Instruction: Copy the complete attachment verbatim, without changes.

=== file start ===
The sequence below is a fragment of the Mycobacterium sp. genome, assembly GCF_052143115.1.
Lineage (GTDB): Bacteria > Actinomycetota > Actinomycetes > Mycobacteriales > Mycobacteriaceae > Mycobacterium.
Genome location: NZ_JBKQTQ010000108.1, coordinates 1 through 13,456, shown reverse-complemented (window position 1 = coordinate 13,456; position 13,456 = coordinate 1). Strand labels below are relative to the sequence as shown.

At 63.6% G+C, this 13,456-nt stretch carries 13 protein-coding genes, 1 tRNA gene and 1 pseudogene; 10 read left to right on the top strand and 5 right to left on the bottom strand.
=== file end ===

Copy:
The sequence below is a fragment of the Mycobacterium sp. genome, assembly GCF_052143115.1.
Lineage (GTDB): Bacteria > Actinomycetota > Actinomycetes > Mycobacteriales > Mycobacteriaceae > Mycobacterium.
Genome location: NZ_JBKQTQ010000108.1, coordinates 1 through 13,456, shown reverse-complemented (window position 1 = coordinate 13,456; position 13,456 = coordinate 1). Strand labels below are relative to the sequence as shown.

At 63.6% G+C, this 13,456-nt stretch carries 13 protein-coding genes, 1 tRNA gene and 1 pseudogene; 10 read left to right on the top strand and 5 right to left on the bottom strand.